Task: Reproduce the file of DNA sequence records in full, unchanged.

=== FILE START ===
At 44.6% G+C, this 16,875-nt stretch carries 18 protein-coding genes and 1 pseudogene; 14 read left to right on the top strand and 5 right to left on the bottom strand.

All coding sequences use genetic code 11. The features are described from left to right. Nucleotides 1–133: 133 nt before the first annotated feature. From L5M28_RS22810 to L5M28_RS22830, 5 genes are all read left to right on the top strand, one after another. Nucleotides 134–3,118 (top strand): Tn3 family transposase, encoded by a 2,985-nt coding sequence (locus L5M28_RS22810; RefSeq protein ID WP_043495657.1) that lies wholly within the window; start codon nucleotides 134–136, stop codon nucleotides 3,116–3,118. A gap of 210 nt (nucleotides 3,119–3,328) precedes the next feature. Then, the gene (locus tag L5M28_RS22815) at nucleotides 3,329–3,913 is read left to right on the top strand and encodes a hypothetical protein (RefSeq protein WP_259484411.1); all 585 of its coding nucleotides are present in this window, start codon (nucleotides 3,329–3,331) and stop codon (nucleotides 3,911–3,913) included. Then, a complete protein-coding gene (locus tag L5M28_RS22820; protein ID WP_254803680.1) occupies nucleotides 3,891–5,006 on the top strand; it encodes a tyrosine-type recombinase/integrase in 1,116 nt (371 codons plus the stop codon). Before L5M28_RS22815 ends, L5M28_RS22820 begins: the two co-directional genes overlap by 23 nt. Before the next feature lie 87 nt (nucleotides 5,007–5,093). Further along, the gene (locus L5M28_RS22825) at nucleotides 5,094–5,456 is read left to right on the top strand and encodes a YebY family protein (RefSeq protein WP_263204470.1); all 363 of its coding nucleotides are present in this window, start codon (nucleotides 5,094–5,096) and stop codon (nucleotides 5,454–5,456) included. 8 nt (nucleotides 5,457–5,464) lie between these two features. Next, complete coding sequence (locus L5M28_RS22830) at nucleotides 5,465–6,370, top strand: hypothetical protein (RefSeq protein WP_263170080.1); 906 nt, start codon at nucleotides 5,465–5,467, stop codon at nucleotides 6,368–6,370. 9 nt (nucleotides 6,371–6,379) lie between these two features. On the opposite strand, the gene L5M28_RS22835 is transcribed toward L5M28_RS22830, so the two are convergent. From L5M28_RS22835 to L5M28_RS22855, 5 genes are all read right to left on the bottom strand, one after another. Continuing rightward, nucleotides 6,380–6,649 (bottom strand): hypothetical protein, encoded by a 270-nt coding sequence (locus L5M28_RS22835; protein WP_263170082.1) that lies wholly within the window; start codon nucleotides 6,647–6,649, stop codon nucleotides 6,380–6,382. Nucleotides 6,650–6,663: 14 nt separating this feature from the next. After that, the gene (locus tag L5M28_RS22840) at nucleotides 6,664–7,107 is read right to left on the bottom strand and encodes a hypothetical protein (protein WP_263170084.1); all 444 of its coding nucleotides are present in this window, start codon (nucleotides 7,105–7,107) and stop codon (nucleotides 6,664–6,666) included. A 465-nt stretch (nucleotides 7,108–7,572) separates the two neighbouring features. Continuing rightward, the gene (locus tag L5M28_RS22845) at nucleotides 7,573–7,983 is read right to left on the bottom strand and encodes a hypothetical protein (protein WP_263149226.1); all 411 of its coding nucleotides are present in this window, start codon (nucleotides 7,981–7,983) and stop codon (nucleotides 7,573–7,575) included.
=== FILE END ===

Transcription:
At 44.6% G+C, this 16,875-nt stretch carries 18 protein-coding genes and 1 pseudogene; 14 read left to right on the top strand and 5 right to left on the bottom strand.

All coding sequences use genetic code 11. The features are described from left to right. Nucleotides 1–133: 133 nt before the first annotated feature. From L5M28_RS22810 to L5M28_RS22830, 5 genes are all read left to right on the top strand, one after another. Nucleotides 134–3,118 (top strand): Tn3 family transposase, encoded by a 2,985-nt coding sequence (locus L5M28_RS22810; RefSeq protein ID WP_043495657.1) that lies wholly within the window; start codon nucleotides 134–136, stop codon nucleotides 3,116–3,118. A gap of 210 nt (nucleotides 3,119–3,328) precedes the next feature. Then, the gene (locus tag L5M28_RS22815) at nucleotides 3,329–3,913 is read left to right on the top strand and encodes a hypothetical protein (RefSeq protein WP_259484411.1); all 585 of its coding nucleotides are present in this window, start codon (nucleotides 3,329–3,331) and stop codon (nucleotides 3,911–3,913) included. Then, a complete protein-coding gene (locus tag L5M28_RS22820; protein ID WP_254803680.1) occupies nucleotides 3,891–5,006 on the top strand; it encodes a tyrosine-type recombinase/integrase in 1,116 nt (371 codons plus the stop codon). Before L5M28_RS22815 ends, L5M28_RS22820 begins: the two co-directional genes overlap by 23 nt. Before the next feature lie 87 nt (nucleotides 5,007–5,093). Further along, the gene (locus L5M28_RS22825) at nucleotides 5,094–5,456 is read left to right on the top strand and encodes a YebY family protein (RefSeq protein WP_263204470.1); all 363 of its coding nucleotides are present in this window, start codon (nucleotides 5,094–5,096) and stop codon (nucleotides 5,454–5,456) included. 8 nt (nucleotides 5,457–5,464) lie between these two features. Next, complete coding sequence (locus L5M28_RS22830) at nucleotides 5,465–6,370, top strand: hypothetical protein (RefSeq protein WP_263170080.1); 906 nt, start codon at nucleotides 5,465–5,467, stop codon at nucleotides 6,368–6,370. 9 nt (nucleotides 6,371–6,379) lie between these two features. On the opposite strand, the gene L5M28_RS22835 is transcribed toward L5M28_RS22830, so the two are convergent. From L5M28_RS22835 to L5M28_RS22855, 5 genes are all read right to left on the bottom strand, one after another. Continuing rightward, nucleotides 6,380–6,649 (bottom strand): hypothetical protein, encoded by a 270-nt coding sequence (locus L5M28_RS22835; protein WP_263170082.1) that lies wholly within the window; start codon nucleotides 6,647–6,649, stop codon nucleotides 6,380–6,382. Nucleotides 6,650–6,663: 14 nt separating this feature from the next. After that, the gene (locus tag L5M28_RS22840) at nucleotides 6,664–7,107 is read right to left on the bottom strand and encodes a hypothetical protein (protein WP_263170084.1); all 444 of its coding nucleotides are present in this window, start codon (nucleotides 7,105–7,107) and stop codon (nucleotides 6,664–6,666) included. A 465-nt stretch (nucleotides 7,108–7,572) separates the two neighbouring features. Continuing rightward, the gene (locus tag L5M28_RS22845) at nucleotides 7,573–7,983 is read right to left on the bottom strand and encodes a hypothetical protein (protein WP_263149226.1); all 411 of its coding nucleotides are present in this window, start codon (nucleotides 7,981–7,983) and stop codon (nucleotides 7,573–7,575) included.